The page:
15. Sec. 11(4): Licensee shall indemnify the Security Vetting Authority for any consequential loss or damages whatsoever that might be caused to any person or agency in India or abroad, due to the use or supply of security vetted geospatial information.
Comment: The Security Vetting Authority is responsible for the sensitivity checks and correctness of the Geospatial information, before granting license for the Application. So, there is no point in Licensee indemnifying Security Vetting Authority against third-party claims.
- Indemnification clause should be repealed
16. Sec. 12: Whoever acquires any geospatial information of India in contravention of section 3, shall be punished with a fine ranging from Rupees one crore to Rupees one hundred crore and/or imprisonment for a period up to seven years.
Identical penalty provisions are there in Sections 13, 14 and 15 for the violation of Sections 4, 5 and 6 respectively. Additionally, Section 16 provides identical penalty for violation of license terms and conditions.
Comment: While there must be punitive provision to give tooth and nail to the legislation, the punitive provisions seem a little harsh. As explained in earlier comment, the nature of Geospatial data is prone to errors. Therefore, punishment should be suspended for the first-time offenders and reasonable time should be given to them to rectify their mistakes.
17. Sec. 18(2): The Enforcement Authority shall, if he has reasonable cause to suspect that any contravention of the provisions of this Act, rules or regulations made thereunder has been committed, shall have access to any computer resource, any apparatus, data or any other material connected with such system, for the purpose of searching or causing a search to be made for obtaining any information or data contained in or available to such computer system.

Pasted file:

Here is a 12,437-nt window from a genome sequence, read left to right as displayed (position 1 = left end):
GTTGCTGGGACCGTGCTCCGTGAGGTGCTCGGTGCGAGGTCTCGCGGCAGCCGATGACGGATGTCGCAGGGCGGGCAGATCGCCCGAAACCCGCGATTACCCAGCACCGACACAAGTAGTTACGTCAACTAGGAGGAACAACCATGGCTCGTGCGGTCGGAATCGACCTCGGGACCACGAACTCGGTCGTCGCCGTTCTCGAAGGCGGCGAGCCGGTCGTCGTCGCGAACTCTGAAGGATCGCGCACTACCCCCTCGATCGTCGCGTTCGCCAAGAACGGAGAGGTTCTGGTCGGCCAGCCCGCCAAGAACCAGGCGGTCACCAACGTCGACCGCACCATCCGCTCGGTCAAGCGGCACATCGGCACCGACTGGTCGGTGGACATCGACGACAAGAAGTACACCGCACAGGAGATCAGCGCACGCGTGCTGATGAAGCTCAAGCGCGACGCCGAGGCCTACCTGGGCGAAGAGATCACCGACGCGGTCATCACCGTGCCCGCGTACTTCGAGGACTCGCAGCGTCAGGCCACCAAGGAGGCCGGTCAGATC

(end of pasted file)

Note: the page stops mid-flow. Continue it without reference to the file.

Comment: Search should be conducted only under a warrant or with prior notice.
To sum up, in MapsofIndia Team’s opinion, if passed in same form as current draft, the Act will have an adverse impact on the Industry and growth of Digital India. It will severely affect geospatial industry. Although MapsofIndia Team definitely supports the need of a Geospatial Information Regulation Act, but the required Act has to be an enabling and encouraging Act that makes implementation of national programmes, consumer aspirations and economic growth better and faster.
Therefore, in our opinion, the draft should be more aligned with the National Geospatial Policy, 2016., instead of being divergent from it, as is the case now. Considering the vast usage and reach of geospatial services, the bill should exclude certain usage as “restricted” instead of bringing all services under the purview of regulator. The focus of the bill should be exclusively on the misuse of Geospatial information by those with malicious intent. The requirement of licensing can be substituted by that of registration, and the auditing of registered platforms can be done by an independent agency. This will put the onus of securing national interest with the agency concerned and not on every application or platform as the case is now. Further, provisions of penalties need to be aligned to the nature of crime.